California Car Theft Law
Cars are very expensive, but very useful to have. Owning a vehicle allows a person to go to work, run errands, and perform all sorts of other activities on their own schedule. They don’t have to rely on buses and other people to drive them around. It is very freeing to own a vehicle.
However, cars are not a cheap investment. They cost several thousands of dollars, which is why car owners try their best to take care of their investments. Unfortunately, there are people out there who would rather take someone else’s car than buy one themselves. Depending on how they take the car, they could get into all sorts of trouble.
Different State Laws
Here in the state of California, there are all sorts of laws regarding car theft. The laws vary on how the car was stolen, and the intent behind the theft. Some of the big car theft laws include: grand theft auto, carjacking, and joyriding.
Grand theft auto is illegal in California under Penal Code (PC) 487 which is the state’s grand theft law. Grand theft auto is a sub-category of grand theft. PC 487 defines grand theft auto as the act of taking a car valued at over $950 from someone else without their permission and with the intent of depriving the owner of the vehicle, or scraping and selling the vehicle. If a person does this, then they are guilty of grand theft auto.
Carjacking is similar to grand theft, however it is its own unique crime. Under PC 215, carjacking is defined as forcefully taking a vehicle from the owner’s immediate presence. Basically, this means taking the car from a person as they are driving it, or getting into it. The person often uses force or fear to get the vehicle in these instances, making the crime more violent.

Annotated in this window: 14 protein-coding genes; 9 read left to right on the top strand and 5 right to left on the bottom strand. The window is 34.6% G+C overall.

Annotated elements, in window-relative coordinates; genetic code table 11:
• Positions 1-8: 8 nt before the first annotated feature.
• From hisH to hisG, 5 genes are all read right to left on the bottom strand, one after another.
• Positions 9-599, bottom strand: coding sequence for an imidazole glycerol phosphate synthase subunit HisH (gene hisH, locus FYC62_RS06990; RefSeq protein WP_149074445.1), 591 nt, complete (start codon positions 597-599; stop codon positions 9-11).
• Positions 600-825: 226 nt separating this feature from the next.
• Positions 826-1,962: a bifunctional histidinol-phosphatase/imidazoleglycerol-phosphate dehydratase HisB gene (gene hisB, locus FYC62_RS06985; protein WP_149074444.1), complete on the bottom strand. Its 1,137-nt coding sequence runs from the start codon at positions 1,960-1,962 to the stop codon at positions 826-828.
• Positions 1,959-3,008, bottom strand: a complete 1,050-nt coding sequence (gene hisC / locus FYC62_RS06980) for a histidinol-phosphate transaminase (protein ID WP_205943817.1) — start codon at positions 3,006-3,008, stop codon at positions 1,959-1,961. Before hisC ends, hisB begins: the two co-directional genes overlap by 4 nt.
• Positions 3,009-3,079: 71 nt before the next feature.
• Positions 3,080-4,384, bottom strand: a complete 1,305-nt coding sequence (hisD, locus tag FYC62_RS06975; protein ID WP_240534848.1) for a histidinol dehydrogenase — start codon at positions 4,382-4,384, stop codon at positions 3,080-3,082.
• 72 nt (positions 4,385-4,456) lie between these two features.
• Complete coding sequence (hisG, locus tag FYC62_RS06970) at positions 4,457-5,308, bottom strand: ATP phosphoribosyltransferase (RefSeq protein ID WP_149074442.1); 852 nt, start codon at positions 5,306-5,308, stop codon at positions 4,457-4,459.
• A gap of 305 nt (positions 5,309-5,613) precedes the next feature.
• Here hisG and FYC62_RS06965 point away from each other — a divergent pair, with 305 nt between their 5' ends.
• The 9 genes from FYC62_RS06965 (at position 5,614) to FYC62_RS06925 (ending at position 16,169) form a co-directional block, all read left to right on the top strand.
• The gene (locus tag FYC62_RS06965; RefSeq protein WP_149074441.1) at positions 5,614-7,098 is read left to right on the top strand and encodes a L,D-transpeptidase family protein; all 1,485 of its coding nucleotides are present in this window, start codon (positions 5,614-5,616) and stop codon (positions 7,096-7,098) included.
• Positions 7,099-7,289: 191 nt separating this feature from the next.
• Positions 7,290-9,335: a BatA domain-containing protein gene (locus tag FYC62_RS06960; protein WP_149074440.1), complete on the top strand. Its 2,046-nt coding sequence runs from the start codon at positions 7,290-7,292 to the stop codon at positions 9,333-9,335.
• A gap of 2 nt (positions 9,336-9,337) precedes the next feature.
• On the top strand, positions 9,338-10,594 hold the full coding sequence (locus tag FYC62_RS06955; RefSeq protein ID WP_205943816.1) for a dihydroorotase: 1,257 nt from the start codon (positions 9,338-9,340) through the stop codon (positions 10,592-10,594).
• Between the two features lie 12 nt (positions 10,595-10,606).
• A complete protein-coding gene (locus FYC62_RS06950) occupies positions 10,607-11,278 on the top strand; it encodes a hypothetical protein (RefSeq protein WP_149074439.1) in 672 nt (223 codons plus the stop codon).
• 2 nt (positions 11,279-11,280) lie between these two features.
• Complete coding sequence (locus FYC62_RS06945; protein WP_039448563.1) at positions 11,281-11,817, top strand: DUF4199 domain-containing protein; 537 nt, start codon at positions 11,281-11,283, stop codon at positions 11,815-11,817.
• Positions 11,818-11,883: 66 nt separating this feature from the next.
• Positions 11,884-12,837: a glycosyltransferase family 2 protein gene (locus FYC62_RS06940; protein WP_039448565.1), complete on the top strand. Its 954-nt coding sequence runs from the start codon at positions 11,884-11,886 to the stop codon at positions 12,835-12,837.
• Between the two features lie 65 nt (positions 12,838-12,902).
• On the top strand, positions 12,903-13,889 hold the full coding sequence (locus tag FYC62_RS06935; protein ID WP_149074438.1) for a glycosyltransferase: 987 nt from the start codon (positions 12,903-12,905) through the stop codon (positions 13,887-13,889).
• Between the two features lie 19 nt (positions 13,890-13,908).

Joyriding is its own crime as well here in California. Vehicle Code (VC) 10851 defines joyriding as taking someone else’s car without their permission regardless if they intended to simply borrow the car, or keep it for themselves.
Consequences of Car Theft
Depending on how a person stole the vehicle, determines which law they broke and therefor what consequences they face.
If a person breaks PC 487, they will likely face felony charges. While the crime is a wobbler here in California, which means it could be charged as a misdemeanor or felony, the crime is typically charged as a felony. The penalties of felony grand theft auto are:
- • 16 months, 2 years, or 3 years in jail.
- • A max fine of $10,000.
Since carjacking includes taking a vehicle through force or fear, it is considered a violent crime. This means that PC 215 comes with felony charges. The penalties for breaking this law include:
- • 3, 5, or 9 years in state prison.
- • A max fine of $10,000
A person faces these punishments for each victim that was in the car at the time of the carjacking. In addition, there are other enhancements that can increase the penalties, such as whether or not one of the victims suffered great bodily injury or if the accused is a gang member.
Joyriding under VC 10851 is a wobbler offense. This means it can either be charged as a misdemeanor or as a felony. As a misdemeanor, the crime comes with the following consequences:
- • Up to 1 year in county jail.
- • A max fine of $5,000.
As a felony, a person faces the same max fine, but an increased jail stay of one of the following lengths:
- • 16 months.
- • 2 years.
- • 3 years.
If a person has prior joyriding convictions, or “borrowed” an emergency service vehicle such as a police car, firetruck, or ambulance, then they can face the following charges:
- • A max fine of $10,000.
- • 2, 3, or 4 years in county jail.
Don’t Steal Cars in California
Cars are a pretty big deal to a lot of people, and as such, a person shouldn’t take them without permission. Stealing a car can get a person into a whole lot of trouble, especially if they do so in a violent manner. Depending on how a person stole a vehicle, what vehicle they took, and whether or not they have any priors, a person can very quickly find themselves in a heap of trouble.
What do you think of the state’s various car theft laws? Were you surprised there were so many variations? What about the consequences for each crime, are they reasonable, or do they some need adjusting? Let us know what you think in the comments down below.